Once the students have answered these relatively straightforward questions, continuing challenges might be:
• Find 10 other ways of making \$5 worth of silver.
• The least number of silver coins to make \$5 is 10 coins (all 50¢) and the most is 100 (all 5¢).
- Can you make a \$5 collection with 11 silver coins?
- Can you make a \$5 collection with 99 silver coins?
Explain.
• Which numbers of coins between 11 and 99 can be used to make a \$5 collection?

#### Whole Class Investigation

Tasks are an invitation for two students to work like a mathematician. Tasks can also be modified to become whole class investigations which model how a mathematician works.

Play money costs almost as much as the face value of the coins, so it is unlikely that you will have enough to make sets for each pair to use in a whole class investigation. It is possible to find print masters for the coins, but to produce sets this way will be costly on someone's time. However, with the set in the task, and relying on students' familiarity with money, it is still possible to build a whole class lesson. You will also need a spreadsheet version of the table above displayed on your screen. Use Window/Freeze Panes to keep the column headings in view. Students will need 1cm square graph paper as their recording tool.

Gather students at a central table in a fish bowl style and spread out the coins. Ask each of the students at the table to select coins to make a total of \$2. Ask a scribe to record the various collections and the initials of the creator.

Let's put all the coins back in the centre. Could anyone make a total of \$2 a different way?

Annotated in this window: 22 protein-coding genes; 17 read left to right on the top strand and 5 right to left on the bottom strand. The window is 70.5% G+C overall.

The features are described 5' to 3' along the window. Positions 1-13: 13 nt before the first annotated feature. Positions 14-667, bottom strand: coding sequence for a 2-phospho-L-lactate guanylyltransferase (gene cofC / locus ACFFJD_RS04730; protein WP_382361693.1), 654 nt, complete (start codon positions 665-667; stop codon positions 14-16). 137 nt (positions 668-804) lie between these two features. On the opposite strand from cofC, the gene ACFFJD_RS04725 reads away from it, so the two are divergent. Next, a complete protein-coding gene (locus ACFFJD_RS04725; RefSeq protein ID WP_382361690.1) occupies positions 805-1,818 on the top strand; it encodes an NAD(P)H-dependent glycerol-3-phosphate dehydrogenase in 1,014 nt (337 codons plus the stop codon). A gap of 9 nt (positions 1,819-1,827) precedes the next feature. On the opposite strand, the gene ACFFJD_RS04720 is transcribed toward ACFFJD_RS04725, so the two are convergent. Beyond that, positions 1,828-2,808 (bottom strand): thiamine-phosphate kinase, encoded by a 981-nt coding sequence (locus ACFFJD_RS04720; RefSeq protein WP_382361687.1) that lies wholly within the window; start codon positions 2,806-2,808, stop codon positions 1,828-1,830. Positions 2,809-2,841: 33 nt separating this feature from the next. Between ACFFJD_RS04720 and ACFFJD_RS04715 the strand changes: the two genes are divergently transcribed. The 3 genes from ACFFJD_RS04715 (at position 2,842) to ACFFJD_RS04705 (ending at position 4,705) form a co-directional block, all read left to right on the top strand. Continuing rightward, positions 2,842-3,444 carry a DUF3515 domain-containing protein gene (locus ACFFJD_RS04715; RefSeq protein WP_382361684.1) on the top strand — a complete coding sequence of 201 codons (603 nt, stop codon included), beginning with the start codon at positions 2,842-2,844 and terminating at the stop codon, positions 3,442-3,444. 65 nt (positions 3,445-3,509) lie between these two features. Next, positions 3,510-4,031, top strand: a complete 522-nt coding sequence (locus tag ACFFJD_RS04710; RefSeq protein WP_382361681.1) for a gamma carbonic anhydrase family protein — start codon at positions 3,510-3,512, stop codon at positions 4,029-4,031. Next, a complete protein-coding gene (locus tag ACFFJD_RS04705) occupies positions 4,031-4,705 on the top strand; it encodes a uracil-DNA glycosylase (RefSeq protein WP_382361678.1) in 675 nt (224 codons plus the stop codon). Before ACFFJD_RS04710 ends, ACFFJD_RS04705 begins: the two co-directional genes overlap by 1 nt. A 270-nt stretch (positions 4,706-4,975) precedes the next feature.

Encourage two or three more responses and ask the scribe to record these also.
In what way can we make \$2 with the largest number of coins?
In what way can we make \$2 with the smallest number of coins?
Ask students to return to their tables to find 3 ways of their own to make \$2 and record them in their journal with appropriate heading and date.
We are learning to work like mathematicians, so what question might a mathematician ask as a result of playing around with this problem - the problem of ways of making \$2 - like we have been?
Encourage the question of how many ways altogether and discuss strategies that might be used. Lead the students towards making a table and breaking the problem into parts. Through discussion, begin to create the table above in the spreadsheet and ask students to copy it onto their graph paper. As the investigation continues all groups will be contributing to the various sections, but later each group might be asked to complete a particular part.
Group A you investigate all the possibilities for not using \$2 or \$1 coins but using 3 x 50¢ coins.
Group B you investigate all the possibilities for not using \$2 or \$1 coins but using 2 x 50¢ coins.
Group C you investigate all the possibilities for not using \$2 or \$1 coins but using 1 x 50¢ coins.
Group D you investigate all the possibilities for not using \$2 or \$1 or 50¢ coins, but using...
Continuing in this way the class will be able to find all the possible ways. Don't forget to congratulate them on working like mathematicians. This is definitely a non-trivial challenge.

At this stage, Change does not have a matching lesson on Maths300.

#### Is it in Maths With Attitude?

Maths With Attitude is a set of hands-on learning kits available from Years 3-10 which structure the use of tasks and whole class investigations into a week by week planner.

The Change task is an integral part of:

• MWA Number & Computation Years 5 & 6